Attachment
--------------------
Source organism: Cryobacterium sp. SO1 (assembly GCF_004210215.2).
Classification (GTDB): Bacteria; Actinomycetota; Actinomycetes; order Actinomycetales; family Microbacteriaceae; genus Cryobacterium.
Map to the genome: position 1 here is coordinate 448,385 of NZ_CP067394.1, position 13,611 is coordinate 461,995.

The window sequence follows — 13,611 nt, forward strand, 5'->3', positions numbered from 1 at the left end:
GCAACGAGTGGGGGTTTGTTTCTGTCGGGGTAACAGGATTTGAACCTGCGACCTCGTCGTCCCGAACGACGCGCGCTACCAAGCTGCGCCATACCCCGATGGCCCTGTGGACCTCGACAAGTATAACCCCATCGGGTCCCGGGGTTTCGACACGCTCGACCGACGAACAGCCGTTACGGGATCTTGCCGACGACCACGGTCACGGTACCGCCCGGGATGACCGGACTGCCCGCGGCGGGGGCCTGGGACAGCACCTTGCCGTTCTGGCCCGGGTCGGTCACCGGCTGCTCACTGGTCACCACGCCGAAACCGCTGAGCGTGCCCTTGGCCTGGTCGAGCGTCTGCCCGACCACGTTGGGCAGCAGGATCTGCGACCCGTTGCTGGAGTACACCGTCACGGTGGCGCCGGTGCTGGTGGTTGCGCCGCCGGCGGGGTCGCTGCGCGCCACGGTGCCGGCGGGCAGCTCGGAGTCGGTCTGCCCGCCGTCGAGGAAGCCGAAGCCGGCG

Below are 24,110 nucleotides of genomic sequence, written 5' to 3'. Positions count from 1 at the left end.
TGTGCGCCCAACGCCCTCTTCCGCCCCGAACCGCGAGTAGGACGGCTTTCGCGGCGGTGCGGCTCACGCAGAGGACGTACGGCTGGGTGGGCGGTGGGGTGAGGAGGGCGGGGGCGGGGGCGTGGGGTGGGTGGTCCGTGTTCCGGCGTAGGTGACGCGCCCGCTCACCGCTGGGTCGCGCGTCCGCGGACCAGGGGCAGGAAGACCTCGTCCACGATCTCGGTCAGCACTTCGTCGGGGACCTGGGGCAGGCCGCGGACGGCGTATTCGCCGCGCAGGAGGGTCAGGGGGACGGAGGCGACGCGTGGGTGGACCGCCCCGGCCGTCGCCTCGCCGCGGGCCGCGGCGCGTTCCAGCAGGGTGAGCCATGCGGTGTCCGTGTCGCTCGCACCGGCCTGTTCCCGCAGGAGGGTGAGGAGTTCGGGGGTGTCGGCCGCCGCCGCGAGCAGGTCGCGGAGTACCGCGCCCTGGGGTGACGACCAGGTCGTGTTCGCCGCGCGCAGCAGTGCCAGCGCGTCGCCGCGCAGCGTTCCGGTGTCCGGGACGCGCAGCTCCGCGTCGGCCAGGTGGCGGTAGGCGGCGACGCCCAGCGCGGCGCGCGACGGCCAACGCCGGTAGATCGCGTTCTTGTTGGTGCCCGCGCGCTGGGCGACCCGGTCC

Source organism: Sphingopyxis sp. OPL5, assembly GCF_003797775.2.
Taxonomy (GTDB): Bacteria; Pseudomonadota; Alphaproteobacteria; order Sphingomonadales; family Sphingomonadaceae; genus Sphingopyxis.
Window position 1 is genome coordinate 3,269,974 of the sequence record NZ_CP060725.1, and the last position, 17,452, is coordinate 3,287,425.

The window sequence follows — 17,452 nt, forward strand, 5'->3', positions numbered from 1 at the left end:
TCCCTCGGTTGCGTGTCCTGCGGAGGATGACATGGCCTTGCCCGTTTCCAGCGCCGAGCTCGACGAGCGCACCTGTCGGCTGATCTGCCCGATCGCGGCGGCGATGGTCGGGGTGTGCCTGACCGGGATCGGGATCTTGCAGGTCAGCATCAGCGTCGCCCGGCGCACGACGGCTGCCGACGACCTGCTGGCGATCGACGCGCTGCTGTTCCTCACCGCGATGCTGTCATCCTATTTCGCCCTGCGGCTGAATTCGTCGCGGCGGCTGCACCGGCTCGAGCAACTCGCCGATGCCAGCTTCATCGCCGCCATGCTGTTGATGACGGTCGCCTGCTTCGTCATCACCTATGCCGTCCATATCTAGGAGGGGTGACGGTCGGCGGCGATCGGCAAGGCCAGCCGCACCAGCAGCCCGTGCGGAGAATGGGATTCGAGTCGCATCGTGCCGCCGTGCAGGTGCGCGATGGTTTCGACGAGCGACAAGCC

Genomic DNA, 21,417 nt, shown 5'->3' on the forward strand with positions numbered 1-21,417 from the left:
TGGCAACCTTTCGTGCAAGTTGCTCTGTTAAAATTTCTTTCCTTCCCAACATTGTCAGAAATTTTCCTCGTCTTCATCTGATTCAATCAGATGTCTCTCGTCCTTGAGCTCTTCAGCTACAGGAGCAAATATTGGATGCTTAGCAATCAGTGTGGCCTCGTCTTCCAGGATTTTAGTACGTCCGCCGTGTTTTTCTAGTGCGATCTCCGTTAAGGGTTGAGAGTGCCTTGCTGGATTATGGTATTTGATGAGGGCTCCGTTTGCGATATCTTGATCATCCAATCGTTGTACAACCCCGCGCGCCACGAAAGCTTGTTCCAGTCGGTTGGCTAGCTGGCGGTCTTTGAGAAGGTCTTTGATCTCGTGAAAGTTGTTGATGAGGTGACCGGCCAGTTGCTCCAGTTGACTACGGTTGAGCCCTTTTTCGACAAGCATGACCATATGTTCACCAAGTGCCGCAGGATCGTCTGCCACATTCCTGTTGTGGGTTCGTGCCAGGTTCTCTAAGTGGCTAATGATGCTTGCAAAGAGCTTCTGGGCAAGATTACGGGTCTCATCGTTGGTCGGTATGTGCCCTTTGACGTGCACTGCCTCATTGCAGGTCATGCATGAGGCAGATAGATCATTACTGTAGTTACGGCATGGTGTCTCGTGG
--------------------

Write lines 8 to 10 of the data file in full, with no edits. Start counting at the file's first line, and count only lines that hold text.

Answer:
Source organism: Sphingopyxis sp. OPL5, assembly GCF_003797775.2.
Taxonomy (GTDB): Bacteria; Pseudomonadota; Alphaproteobacteria; order Sphingomonadales; family Sphingomonadaceae; genus Sphingopyxis.
Window position 1 is genome coordinate 3,269,974 of the sequence record NZ_CP060725.1, and the last position, 17,452, is coordinate 3,287,425.